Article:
== 64-bit AMD Processors ==
+
{{fancynote|If the <tt>/sys/firmware/efi</tt> directory exists, then you have successfully booted in EFI mode and will be able to configure your Funtoo system to boot in EFI mode. If the directory doesn't exist, fix this first. It is a requirement for setting up EFI booting.}}
 +
 
 +
== Partitioning ==
 +
 
 +
To set up your partitions for UEFI booting, you will create a ~500MB FAT32 partition on <tt>/dev/sda1</tt>, and set it to type <tt>EF00</tt> using <tt>gdisk</tt>.
  
=== amd64-k10 ===
 
 
<console>
 
<console>
CFLAGS: -march=amdfam10 -O2 -pipe
+
Command: ##i##n ↵
CHOST: x86_64-pc-linux-gnu
+
Partition Number: ##i##1 ↵
USE: mmx sse sse2 sse3 3dnow 3dnowext
+
First sector: ##i##↵
 +
Last sector: ##i##+500M ↵
 +
Hex Code: ##i##EF00
 
</console>
 
</console>
  
CPUs based on AMD Family 10h cores with x86-64 instruction set support. (This supersets MMX, SSE, SSE2, SSE3, SSE4A, 3DNow!, enhanced 3DNow!, ABM and 64-bit instruction set extensions.)
+
This partition will serve as your Funtoo <tt>/boot</tt> filesystem as well as the partition that the UEFI firmware can read to load GRUB. Then you will set up swap on <tt>/dev/sda2</tt> and your root filesystem on <tt>/dev/sda3</tt>. To create the FAT32 filesystem, type:
  
The '''amd64-k10''' subarch provides support for the [[Wikipedia:AMD_10h|AMD Family 10h processors]], which were released in late 2007 as a successor to the AMD K8 series processors.
 
 
Desktop amd64-k10 CPUs include [[Wikipedia:AMD Phenom|AMD Phenom]], [[Wikipedia:AMD_10h#Phenom_II_Models|AMD Phenom II]] and [[Wikipedia:AMD_10h#Athlon_II_Models|AMD Athlon II]]. Server CPUs include Opterons with codenames Budapest, Barcelona, Suzuka, Shanghai, Istanbul, Lisbon, and Magny-Cours. A full listing of amd64-k10 Opteron models [[Wikipedia:List_of_AMD_Opteron_microprocessors#K10_based_Opterons|can be found here]].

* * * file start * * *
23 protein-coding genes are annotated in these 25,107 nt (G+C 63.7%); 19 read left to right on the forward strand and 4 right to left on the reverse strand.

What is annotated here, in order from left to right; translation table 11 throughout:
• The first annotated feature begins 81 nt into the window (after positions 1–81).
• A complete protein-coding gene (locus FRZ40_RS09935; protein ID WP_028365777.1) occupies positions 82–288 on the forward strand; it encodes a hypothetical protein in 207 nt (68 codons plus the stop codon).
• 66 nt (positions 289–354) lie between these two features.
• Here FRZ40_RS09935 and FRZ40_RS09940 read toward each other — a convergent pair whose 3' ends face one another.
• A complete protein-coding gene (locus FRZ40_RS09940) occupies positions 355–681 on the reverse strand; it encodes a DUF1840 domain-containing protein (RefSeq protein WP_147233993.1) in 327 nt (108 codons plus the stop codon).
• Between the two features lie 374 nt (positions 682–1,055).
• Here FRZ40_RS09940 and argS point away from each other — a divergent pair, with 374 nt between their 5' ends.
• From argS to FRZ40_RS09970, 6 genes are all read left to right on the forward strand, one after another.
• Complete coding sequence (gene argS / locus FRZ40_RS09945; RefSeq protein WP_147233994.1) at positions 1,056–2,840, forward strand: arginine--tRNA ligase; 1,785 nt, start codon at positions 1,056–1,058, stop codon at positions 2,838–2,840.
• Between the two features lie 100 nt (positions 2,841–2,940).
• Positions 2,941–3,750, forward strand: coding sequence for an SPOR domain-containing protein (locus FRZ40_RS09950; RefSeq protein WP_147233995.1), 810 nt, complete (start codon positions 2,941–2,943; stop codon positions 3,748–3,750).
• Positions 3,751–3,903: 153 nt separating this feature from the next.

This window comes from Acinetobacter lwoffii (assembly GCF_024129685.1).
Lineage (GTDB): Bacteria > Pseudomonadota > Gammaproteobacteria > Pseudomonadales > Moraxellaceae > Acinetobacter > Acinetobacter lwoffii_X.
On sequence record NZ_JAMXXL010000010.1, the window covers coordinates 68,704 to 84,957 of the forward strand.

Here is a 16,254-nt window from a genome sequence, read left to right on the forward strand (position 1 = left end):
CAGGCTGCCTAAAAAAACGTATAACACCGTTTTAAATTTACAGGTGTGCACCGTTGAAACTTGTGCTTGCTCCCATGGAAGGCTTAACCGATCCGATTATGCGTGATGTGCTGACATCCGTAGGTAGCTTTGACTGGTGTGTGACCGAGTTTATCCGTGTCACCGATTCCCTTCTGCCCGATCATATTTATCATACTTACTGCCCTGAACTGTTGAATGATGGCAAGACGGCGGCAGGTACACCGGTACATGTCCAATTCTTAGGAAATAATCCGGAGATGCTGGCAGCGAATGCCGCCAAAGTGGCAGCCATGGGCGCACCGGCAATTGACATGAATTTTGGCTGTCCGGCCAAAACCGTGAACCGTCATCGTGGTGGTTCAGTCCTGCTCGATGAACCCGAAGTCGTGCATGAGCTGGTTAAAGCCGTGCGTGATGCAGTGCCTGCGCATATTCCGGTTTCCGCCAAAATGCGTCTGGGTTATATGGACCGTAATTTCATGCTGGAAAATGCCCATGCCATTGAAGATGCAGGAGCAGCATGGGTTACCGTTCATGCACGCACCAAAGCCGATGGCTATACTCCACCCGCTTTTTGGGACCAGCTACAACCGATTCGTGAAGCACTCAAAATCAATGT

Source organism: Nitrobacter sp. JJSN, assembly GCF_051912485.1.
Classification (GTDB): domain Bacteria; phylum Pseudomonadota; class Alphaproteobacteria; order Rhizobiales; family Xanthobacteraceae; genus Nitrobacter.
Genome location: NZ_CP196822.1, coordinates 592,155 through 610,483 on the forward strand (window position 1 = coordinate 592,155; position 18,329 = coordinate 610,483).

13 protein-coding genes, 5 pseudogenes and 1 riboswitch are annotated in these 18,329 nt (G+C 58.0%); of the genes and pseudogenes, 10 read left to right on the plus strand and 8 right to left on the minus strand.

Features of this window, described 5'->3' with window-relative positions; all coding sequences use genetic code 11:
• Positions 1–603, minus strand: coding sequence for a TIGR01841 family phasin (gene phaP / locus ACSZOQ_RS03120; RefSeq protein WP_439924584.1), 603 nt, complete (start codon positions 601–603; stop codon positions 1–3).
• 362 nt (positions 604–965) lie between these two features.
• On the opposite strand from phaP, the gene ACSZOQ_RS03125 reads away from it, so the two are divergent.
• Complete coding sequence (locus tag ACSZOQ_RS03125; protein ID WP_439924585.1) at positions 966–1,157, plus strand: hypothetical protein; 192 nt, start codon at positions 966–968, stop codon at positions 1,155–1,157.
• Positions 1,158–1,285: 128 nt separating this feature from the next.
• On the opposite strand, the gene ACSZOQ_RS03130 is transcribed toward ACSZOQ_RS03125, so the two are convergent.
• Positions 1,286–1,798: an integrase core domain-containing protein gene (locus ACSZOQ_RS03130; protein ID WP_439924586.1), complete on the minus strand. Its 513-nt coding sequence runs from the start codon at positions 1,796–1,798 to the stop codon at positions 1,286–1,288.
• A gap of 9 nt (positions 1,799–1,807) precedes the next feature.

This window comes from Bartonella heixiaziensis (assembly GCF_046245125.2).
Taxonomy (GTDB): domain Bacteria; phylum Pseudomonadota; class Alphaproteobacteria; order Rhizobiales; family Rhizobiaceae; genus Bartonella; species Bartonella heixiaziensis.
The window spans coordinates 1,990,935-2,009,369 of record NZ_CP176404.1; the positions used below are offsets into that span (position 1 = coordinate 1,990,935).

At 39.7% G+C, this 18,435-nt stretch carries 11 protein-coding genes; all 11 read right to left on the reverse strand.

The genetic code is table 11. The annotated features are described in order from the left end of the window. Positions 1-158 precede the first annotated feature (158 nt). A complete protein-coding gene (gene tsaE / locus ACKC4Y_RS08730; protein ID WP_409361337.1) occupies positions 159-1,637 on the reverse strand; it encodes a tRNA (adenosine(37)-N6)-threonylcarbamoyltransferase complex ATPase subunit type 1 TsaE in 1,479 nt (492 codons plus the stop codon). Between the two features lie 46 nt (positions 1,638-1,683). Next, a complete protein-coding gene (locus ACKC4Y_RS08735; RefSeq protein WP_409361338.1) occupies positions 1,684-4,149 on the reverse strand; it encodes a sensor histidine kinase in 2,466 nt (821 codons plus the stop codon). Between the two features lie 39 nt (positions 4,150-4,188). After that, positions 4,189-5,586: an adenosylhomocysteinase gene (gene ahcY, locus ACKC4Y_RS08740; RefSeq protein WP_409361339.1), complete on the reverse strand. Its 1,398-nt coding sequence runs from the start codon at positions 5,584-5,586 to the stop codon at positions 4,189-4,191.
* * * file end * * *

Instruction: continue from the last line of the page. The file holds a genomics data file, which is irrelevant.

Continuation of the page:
=== amd64-bulldozer ===
 
 
<console>
 
<console>
CFLAGS: -march=bdver1 -O2 -pipe
+
# ##i##mkfs.vfat -F 32 /dev/sda1
CHOST: x86_64-pc-linux-gnu
+
USE: mmx sse sse2 sse3 sse4 3dnow 3dnowext
+
 
</console>
 
</console>
  
CPUs based on AMD Family 15h cores with x86-64 instruction set support. (This supersets FMA4, AVX, XOP, LWP, AES, PCL_MUL, CX16, MMX, SSE, SSE2, SSE3, SSE4A, SSSE3, SSE4.1, SSE4.2, ABM and 64-bit instruction set extensions.)
+
Your <tt>/etc/fstab</tt> entry for this filesystem will also differ, and will look like this:
  
The '''amd64-bulldozer''' subarch supports the [[Wikipedia:Bulldozer (microarchitecture)|AMD bulldozer microarchitecture]] CPUs, which were released from late 2011 through the first quarter of 2012 as a replacement for the [[Wikipedia:AMD_10h|K10 microarchitecture]] CPUs.
+
<pre>
Bulldozer desktop CPUs use the [[Wikipedia:Socket_AM3+|AM3+ socket]] and server CPUs use the  [[Wikipedia:Socket_G34|G34 socket]].
+
/dev/sda1 /boot vfat noatime 1 2
 +
</pre>
  
Desktop bulldozer CPUs include the [[Wikipedia:List_of_AMD_FX_microprocessors#.22Zambezi.22_.2832_nm_SOI.29|Zambezi FX-series CPUs]]. Server bulldozer CPUs include Opterons with codenames Zurich (Opteron 3200-series), Valencia (Opteron 4200-series) and Interlagos (Opteron 6200 series). A complete list of Opteron models [[Wikipedia:http://en.wikipedia.org/wiki/Opteron#Opteron_.2832_nm_SOI.29-_First_Generation_Bulldozer_Microarchitecture|can be found here.]].
+
== Kernel ==